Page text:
I suggest you get a good guidebook, like the DK Eyewitness Travel series, and do some careful reading to see what interests you.
The rookie mistake is to try to see it all. Just try to see what you want to see well, and with plenty of time, and don't go racing all over Italy as if it will evaporate next week.
It can take years and years just to see what Rome has to offer.
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Probably the hardest thing is deciding how you want to experince Italy and where. What are your interests? Skiing, hiking, water sports? Then not in Florence. Art history, great works of art, statues that you have only ever seen in books? Not in the Dolomites? Do you paint or draw? What, buildings, landscapes, food, people? What is it you want to see. Sometimes we go food tourng: Cerignola for olives, Parma for prosciutto, Modena for balsamic vinegars.
A good cross section would be Rome, Florence and Venice in 10 days to two weeks for a first trip. that will help you plan your second trip when you begin to see how many choices you have. Only have one week? Try only two towns. Don't care for cities, go to the countryside, or the seashore, or the mountain lakes. Each are magic in their own way. All you have to do is decide what is important for you to experience and how to capture and bring home those memories that you will carry with you for a life time.
Verona is a town with historic Roman remains but it can be seen on a day trip from Venice very easily, as can Padua, Mantua or Vicenza.
As people have said, read a guide book or two to get an idea of what interests you most, plan no more than three places in 12 days or so, then start looking at accommodation. Look well in advance as inexpensive places to stay often book out quite early and train fares are cheaper 60 days out from your date of travel.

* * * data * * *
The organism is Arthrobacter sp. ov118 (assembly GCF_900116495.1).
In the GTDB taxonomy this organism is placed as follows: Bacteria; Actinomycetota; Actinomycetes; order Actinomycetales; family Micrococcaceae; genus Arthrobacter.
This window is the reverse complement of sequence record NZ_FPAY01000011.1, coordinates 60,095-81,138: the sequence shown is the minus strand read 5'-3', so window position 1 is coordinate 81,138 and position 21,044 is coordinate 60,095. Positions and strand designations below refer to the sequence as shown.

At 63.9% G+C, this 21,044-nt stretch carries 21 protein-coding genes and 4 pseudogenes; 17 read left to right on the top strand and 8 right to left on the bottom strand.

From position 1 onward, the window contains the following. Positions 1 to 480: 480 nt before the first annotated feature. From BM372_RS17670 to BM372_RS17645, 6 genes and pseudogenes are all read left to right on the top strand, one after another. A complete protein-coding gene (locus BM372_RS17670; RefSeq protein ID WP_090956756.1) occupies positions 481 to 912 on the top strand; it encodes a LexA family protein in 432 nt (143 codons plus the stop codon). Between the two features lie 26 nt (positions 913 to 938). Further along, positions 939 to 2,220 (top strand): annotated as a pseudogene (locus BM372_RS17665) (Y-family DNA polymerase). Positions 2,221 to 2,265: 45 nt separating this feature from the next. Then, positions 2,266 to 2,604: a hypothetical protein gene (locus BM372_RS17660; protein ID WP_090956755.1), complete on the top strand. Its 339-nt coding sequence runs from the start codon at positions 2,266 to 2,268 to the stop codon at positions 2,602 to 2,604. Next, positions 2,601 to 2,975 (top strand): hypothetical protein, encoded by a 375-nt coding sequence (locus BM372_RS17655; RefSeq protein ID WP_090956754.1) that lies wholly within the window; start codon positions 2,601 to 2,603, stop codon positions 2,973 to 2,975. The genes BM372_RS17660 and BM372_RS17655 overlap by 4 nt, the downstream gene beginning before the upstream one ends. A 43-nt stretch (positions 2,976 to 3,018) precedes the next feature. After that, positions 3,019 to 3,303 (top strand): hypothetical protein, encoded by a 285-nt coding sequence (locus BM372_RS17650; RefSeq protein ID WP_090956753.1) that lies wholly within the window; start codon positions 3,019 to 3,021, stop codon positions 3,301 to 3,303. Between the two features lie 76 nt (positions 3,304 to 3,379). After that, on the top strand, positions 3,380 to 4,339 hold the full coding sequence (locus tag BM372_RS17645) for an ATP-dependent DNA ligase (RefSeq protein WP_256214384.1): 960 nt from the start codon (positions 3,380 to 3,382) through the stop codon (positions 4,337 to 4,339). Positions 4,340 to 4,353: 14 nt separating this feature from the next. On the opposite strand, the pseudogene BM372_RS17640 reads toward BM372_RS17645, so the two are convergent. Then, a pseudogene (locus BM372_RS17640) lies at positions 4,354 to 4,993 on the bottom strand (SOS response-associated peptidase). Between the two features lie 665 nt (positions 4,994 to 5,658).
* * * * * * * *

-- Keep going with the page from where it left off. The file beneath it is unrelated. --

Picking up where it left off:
Just to be a bit contrary, here are some places where we have stayed that were very enjoyable and interesting, but not on the usual tourist track:
Mantova, Aosta, Parma, Matera, Monte Sant' Angelo, Scanno, Norcia, Urbino, Volterra.
Go to any of these, and you can probably be sure that none of your friends have been there.
....... and Venice can be done as a day trip from Lake Garda. It all depends on your personal interests as to what would you like to see, how much (or how little)...... not what Auntie Elsie or Uncle Bert did.
Ask 3 Rabbis the same question -- you will get 6 different answers. Much the same here.
What time of year.
You may find if it is hot you may choose to have some down time at a lake or beach in between your cultural part. You may as someone initmated want to mix culture with mountains.
If peak summer the lakes and beaches will be packed and the cities empty.
Lots of possiblities
I agree with Nick – Pair the top cities with some lesser known (and sometimes more local cities) for a mix of tourist and genuine experiences.
The Michelin Green Guide ranks destinations, and may help you gauge which destinations would be the most significant to see.
VagabondaEdited: 28 November 2011, 16:36
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